Launch of new impact model targets accountability in the financial sector


On 7 June a group of institutions are launching the Joint Impact Model Foundation to drive financial sector transparency on key impacts in developing countries. The Joint Impact Model (JIM) is a tool which aims to streamline impact reporting in the financial sectors of developing countries. Many financial institutions have committed to the goals of the Paris Agreement, help deliver the UN Sustainable Development Goals and get their investments to net zero by or before 2050. However due to data scarcity in developing countries, many financial institutions struggle to get necessary insights. Modelling helps bring a better picture of the positive and negative impact of investment portfolios.

“We are proud to launch the global JIM tool as a non-profit foundation, after two years of intensive development, testing and improvement, says Michael Jongeneel, CEO of co-founder FMO.  “JIM aims to bring inclusivity, alignment and action to the financial sector at a time when it is facing increasing pressure.”

The JIM is a publicly-accessible web-based tool which allows users to calculate their impact across three key metrics: greenhouse gas emissions, jobs supported and contribution to gross domestic product.  Using input data such as revenue and power production from investment portfolios, the JIM enables users to estimate financial flows through the economy, as well as the resulting economic, social and environmental impact. These results can be used to measure and report on the indicative contribution of individual financial institutions to the Paris Agreement and the UN Sustainable Development Goals.  Participating financial institutions range from DFI’s, MDB’s, intermediaries, funds and commercial banks.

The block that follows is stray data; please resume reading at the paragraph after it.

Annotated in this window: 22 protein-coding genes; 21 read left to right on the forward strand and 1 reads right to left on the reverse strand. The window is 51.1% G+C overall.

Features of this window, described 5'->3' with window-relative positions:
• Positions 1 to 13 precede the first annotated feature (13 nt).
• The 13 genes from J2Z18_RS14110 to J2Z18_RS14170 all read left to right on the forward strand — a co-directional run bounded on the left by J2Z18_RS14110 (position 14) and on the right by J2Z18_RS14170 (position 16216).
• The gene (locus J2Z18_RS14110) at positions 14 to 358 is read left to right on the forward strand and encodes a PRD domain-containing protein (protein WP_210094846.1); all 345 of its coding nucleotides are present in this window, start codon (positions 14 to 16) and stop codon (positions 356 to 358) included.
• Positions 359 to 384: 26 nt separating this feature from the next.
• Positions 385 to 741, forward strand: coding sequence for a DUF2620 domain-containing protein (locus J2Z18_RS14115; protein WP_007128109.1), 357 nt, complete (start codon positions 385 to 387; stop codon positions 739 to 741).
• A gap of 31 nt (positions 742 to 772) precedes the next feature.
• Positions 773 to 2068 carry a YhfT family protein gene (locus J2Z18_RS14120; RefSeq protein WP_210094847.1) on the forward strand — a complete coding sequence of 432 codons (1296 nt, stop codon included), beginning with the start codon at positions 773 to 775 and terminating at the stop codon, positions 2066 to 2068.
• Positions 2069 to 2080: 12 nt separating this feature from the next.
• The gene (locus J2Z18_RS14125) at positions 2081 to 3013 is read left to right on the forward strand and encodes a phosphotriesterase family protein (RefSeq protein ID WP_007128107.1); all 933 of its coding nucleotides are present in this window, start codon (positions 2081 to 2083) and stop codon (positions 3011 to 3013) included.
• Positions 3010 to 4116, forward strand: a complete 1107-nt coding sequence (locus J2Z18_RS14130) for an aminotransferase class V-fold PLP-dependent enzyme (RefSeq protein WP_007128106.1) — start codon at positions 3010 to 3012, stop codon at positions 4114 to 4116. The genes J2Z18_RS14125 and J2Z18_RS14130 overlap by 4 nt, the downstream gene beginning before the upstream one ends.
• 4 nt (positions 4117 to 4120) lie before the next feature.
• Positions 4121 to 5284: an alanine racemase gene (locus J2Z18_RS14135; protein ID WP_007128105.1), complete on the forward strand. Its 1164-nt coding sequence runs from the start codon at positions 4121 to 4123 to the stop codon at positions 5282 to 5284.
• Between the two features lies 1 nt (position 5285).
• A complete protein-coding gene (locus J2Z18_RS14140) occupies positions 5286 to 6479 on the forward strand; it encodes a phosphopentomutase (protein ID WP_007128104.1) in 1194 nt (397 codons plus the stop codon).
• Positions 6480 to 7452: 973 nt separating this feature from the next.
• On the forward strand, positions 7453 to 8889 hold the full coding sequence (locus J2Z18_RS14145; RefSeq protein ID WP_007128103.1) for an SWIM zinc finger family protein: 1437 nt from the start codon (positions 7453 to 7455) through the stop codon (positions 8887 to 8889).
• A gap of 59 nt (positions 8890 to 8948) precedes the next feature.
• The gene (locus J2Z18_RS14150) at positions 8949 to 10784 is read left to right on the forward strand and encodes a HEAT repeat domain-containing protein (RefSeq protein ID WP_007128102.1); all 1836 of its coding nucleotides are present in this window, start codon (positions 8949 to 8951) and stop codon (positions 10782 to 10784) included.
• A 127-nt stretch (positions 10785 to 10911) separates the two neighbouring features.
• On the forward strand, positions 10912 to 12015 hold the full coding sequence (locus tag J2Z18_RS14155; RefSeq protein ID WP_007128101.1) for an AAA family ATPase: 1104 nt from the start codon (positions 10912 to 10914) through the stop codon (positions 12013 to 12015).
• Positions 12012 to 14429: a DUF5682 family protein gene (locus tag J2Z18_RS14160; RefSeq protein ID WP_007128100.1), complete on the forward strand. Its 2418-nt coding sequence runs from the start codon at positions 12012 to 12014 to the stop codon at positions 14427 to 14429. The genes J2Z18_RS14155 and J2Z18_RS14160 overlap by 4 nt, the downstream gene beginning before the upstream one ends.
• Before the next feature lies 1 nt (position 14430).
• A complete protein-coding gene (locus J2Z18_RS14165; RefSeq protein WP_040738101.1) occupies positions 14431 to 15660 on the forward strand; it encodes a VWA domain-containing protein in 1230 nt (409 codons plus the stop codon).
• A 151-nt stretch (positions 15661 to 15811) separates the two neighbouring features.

“The JIM has engaged more than 70 financial institutions, NGOs and academic institutions”, says Alex MacGillivray, JIM Foundation Co-chair. “Now with non-profit status we can further scale up the use of the model to help support developing countries account for the emissions in their portfolio – and help them become part of the conversation on reaching net zero.”  The JIM is partnering with the Partnership for Carbon Accounting Financials (PCAF). PCAF collaborates with the Joint Impact Model to improve financed emissions estimates in developing countries. JIM also has regular exchanges with the ILO on jobs accounting and with Purdue University on input-output modelling.

Founders of the JIM include the African Development Bank (AfDB), Belgian Investment Company (BIO), British International Investment (BII – formerly CDC), Climate Investment funds (CIF), FinDev Canada, FMO – Dutch Development Bank, KfW, Austrian Development Bank (OeEB), Private Infrastructure Development Group (PIDG), Proparco, and impact and sustainability consultancy Steward Redqueen.

“The JIM Foundation will create oversight of the global modelling effort”, says Giulia Debernardini, JIM Foundation’s managing director. “We can offer users 1-on-1 consultations and quality assurance. The services will be provided on a not-for-profit basis, cementing the foundation’s goals of continuing to provide tools, while maintaining innovation at the heart of the model.”

Over the next few months, the JIM Foundation will share more information through its website and at key events where the JIM will be showcased and available for demonstration.

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